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Supreme Court Tackles Legality of Patent Review Board Judges

Oct. 13, 2020, 1:35 PM

The U.S. Supreme Court will consider the constitutionality of administrative judges that review the validity of issued patents, seeking to clarify a lower court decision that critics say has caused “havoc and confusion.”

The high court agreed to review whether judges with the Patent Trial and Appeal Board were unconstitutionally appointed with too much authority. An appeals court found that PTAB judges had such power over patents that they should be nominated by the president and confirmed by the Senate or, alternatively, be allowed to be fired without cause.

Created by Congress in 2011 as a faster and cheaper alternative to litigation in federal courts, PTAB’s power to invalidate patents has long been controversial. Patent owners and critics have called it a “death squad” for the high rate of patents being canceled, and have launched a barrage of legal challenges to the board.

The ruling by the Federal Circuit, the nation’s top patent court, resulted in a mishmash of orders in which some board decisions were sent back while others remained in place. Patent owners have tried to have challenges dismissed and other judges have questioned the panel’s decision.

The decision has caused “havoc and confusion, resulting in over 100 otherwise unassailable final written decisions by the PTAB being summarily vacated and remanded to be reheard unnecessarily, the wasting of valuable party and court resources,” Askeladden LLC wrote in a brief supporting the Supreme Court taking the case. Askeladden is a group set up to address patent issues by the Clearing House, a payments company owned by the biggest U.S. banks.

The federal government contends that the roughly 260 administrative patent judges are constitutional as they are appointed by the Commerce secretary and must operate under rules set by the director of the U.S. Patent and Trademark Office, both Senate-confirmed positions.

“The court of appeals has unwound the significant efforts of the agency and the litigants in the administrative proceedings -- often spanning a year or longer -- to determine the patentability of the challenged claims,” the Solicitor General’s Office wrote in the government’s Supreme Court petition.

The original case involved an Arthrex Inc. surgical device patent that was invalidated by PTAB after a challenge by Smith & Nephew Plc. Both Smith & Nephew and the Trump administration argue that the judges are what’s known as “inferior officers” that don’t have to be appointed by the president. Arthrex argues they are “principal officers,” but that the Federal Circuit’s remedy didn’t fix the illegality of the appointments.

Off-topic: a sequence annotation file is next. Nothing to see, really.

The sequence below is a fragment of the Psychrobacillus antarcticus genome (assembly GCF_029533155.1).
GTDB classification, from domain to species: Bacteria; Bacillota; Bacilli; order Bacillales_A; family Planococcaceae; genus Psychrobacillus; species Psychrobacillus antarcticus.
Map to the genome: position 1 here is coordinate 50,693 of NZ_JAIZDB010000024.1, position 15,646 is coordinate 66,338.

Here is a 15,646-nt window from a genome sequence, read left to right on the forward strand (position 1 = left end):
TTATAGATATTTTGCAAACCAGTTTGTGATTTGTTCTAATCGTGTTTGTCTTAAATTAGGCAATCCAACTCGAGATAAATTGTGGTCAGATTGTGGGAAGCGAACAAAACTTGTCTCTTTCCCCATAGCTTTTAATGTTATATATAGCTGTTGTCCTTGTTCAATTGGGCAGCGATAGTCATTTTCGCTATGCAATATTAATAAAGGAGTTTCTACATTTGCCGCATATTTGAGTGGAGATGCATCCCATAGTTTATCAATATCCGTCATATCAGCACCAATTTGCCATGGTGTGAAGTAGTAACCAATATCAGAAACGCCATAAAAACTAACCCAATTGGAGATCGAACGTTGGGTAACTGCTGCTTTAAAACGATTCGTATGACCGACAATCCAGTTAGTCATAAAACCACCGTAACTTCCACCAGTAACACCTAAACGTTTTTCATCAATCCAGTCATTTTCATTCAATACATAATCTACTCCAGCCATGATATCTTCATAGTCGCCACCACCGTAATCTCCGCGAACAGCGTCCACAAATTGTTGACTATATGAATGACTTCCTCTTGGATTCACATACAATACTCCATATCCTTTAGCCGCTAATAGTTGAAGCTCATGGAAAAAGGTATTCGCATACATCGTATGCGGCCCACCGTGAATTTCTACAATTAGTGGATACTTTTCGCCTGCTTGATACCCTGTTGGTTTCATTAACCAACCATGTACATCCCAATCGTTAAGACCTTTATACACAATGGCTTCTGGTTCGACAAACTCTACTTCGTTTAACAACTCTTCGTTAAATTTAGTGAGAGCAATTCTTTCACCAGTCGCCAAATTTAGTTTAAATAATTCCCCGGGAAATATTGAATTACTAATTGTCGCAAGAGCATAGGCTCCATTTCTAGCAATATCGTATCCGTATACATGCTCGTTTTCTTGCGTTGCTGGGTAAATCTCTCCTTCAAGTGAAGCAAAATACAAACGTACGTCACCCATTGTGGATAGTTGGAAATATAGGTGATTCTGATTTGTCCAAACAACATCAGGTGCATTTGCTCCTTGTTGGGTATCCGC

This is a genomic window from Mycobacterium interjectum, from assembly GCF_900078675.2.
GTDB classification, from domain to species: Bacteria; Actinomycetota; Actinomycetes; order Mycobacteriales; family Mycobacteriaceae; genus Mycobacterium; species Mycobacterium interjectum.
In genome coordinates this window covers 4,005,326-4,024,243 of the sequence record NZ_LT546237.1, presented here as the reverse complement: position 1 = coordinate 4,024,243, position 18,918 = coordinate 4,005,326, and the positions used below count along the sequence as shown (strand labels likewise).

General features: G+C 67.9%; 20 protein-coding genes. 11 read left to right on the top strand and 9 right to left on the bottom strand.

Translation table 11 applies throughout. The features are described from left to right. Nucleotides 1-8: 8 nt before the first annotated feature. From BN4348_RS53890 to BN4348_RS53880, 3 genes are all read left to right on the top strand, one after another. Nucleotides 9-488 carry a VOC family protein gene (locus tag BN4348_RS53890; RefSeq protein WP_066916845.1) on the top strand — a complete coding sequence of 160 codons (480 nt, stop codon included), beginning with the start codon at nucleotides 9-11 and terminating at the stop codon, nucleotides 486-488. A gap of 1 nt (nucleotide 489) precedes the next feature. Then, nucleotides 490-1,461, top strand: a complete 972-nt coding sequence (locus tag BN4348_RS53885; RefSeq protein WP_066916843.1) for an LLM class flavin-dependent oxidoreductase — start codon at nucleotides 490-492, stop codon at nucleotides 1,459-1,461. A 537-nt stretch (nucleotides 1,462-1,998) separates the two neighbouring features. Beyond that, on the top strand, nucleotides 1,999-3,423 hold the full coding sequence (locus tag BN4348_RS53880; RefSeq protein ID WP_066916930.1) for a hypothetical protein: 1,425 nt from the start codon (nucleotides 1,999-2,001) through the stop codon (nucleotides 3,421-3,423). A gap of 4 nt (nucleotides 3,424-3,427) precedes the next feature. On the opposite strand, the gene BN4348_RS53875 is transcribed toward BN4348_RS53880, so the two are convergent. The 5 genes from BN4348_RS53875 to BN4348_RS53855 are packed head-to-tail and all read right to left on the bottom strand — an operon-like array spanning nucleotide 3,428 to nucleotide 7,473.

In addition to the government’s petition, Arthrex and Smith & Nephew each filed their own petitions. There are dozens more before the court that could be affected by its findings.

Other companies and organizations urged the Supreme Court to review the issues.

Comcast Corp., which is embroiled in a royalty battle with Xperi Holding Corp.’s TiVo, said invalidity rulings it won at the agency were sent back by the Federal Circuit even though TiVo never raised the constitutionality issue. TiVo, in its own filing urging review, said removing the job protections of the judges makes them ineligible to preside over any cases under the Administrative Procedures Act.

PTAB is popular with companies like Apple Inc. and Google Inc. looking to invalidate patents that are part of lawsuits against them.

The drug industry has a love-hate relationship with PTAB. Drugmakers have feared that the board would strip their blockbuster medicines of legal protection, while Gilead Sciences Inc. turned to the agency in an unsuccessful effort to invalidate government patents on a way to prevent HIV.

The lead case is U.S. v Arthrex, 19-1434

--With assistance from Ian Lopez.

To contact the reporter on this story:
Susan Decker in Washington at

To contact the editors responsible for this story:
Jon Morgan at

Elizabeth Wasserman, Anthony Lin

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